by Veterinary Practice News Editors | September 12, 2016 4:55 pm
As I talk to veterinary practices about how they engage with their clients or team members, I have heard a great deal of talk about the millennials. Who are they, anyway?
Demographers usually refer to millennials as those born between 1982 and 2004. The name derived from the new millennium starting at the end of 1999 and beginning in the year 2000.
Over time, we have seen generations that shared “defining moments” that resulted in some common characteristics. The following is a chronology of four such groups:
While it is never fair to paint any group of people with a broad brush, it is true that different periods give rise to people with, in general, different characteristics.
We are aware how our veterans changed the workplace during World War II. Rosy, the Riveter represented the women who entered the workforce while the men went off to war. We also saw a hunger for education, when veterans returned after the war.
The Boomers represented the surge of births after the war, when parents looked forward to a more secure future. This generation became the hippies and dreamers. Aware of the atrocity of war, some opposed war and fought for social changes related to race, women’s roles and the “war on poverty.” We recognize them also for their musical legacy — notably rock and roll.
Then came the Generation Xers, many of whom were “latch-key” children, when both parents went to work. They lived through the Watergate Scandal, the Three-mile Island nuclear episode and the disaster in Chernobyl, which may explain the cynicism this group expresses toward institutions, whether they are religious, political or corporate.
And what of the millennials? Practice leaders I have met find that it is important to understand the millennials and their differences if they hope to call them clients and team members.
Take a look at these six characteristics and see if they help you understand those clients and colleagues you know who are under the age of 34.
Whether as members of your staff or as clients, their expectation is that everything will be “online,” quickly and easily accessible with technology. The advantage to you is that these younger employees will be competent in establishing and maintaining your website or social media presence. They will be able to quickly adapt to electronic medical records or the use of media to educate and inform. As clients, they can make appointments and approve a treatment plan quickly, electronically.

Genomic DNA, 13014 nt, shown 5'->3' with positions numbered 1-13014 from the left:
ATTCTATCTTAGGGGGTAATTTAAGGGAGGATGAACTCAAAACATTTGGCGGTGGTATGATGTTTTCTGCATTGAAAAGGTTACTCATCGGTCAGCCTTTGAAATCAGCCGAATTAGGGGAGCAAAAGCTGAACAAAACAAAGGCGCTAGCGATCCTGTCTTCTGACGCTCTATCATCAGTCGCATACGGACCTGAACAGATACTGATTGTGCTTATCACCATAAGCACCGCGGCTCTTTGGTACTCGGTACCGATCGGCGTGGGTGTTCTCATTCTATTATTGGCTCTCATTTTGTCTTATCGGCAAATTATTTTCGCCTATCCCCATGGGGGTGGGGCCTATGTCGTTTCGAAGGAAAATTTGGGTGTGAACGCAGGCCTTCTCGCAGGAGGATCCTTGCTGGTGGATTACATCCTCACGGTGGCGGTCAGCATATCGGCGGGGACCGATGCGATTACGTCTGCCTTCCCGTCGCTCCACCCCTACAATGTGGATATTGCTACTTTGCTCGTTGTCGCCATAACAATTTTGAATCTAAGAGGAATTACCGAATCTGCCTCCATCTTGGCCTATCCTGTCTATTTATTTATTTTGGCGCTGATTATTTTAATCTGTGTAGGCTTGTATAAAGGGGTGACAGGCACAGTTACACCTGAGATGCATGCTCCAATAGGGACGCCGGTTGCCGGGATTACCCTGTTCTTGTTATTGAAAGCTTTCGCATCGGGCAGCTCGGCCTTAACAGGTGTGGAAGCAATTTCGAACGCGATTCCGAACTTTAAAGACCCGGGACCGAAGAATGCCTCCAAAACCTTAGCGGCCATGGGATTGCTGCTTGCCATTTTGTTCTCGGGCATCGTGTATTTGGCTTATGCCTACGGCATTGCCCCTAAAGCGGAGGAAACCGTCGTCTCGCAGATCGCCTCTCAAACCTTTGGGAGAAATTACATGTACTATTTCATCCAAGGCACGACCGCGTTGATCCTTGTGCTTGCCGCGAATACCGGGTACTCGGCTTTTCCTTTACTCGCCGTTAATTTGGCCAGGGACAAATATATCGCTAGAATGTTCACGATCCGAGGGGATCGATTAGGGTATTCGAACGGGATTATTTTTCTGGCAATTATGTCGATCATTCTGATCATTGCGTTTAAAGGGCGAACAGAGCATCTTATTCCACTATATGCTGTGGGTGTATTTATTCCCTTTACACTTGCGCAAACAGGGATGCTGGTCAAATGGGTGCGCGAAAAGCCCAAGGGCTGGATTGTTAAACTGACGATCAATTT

The team interaction in your practice may be different as you add team members with varying diversity. Look to your millennials to demonstrate greater tolerance, respect, and appreciation of differences.
Scheduling work may change as you add millennials to your practice. That was the experience of Frankie Williams, formerly a hospital director and now owner of Williams Consulting & Coaching Group. She told me that she found that millennials are committed to family and fitness activities and don’t want their work to interfere. She said that they are good workers but want to know their work schedule in advance, so they can plan social activities with their friends. “They want a life,” she said. “In fact, working with millennials has taught me about living.”
As the milliennials increase in the profession they are likely to change the profession! Be ready for the changes.
Carolyn C. Shadle, Ph.D., is the co-owner of ICS Workplace Communication (www.veterinariancommunication.com ). Shadle was awarded her Ph.D. by the State University of New York at Buffalo in interpersonal and organizational communication and has trained managers and team members in businesses as diverse as General Mills and Oracle’s Sun Microsystems. She is a certified Myers-Briggs assessor and trained with Gordon Training International. Find her on Facebook, LinkedIn, Twitter and Pinterest.
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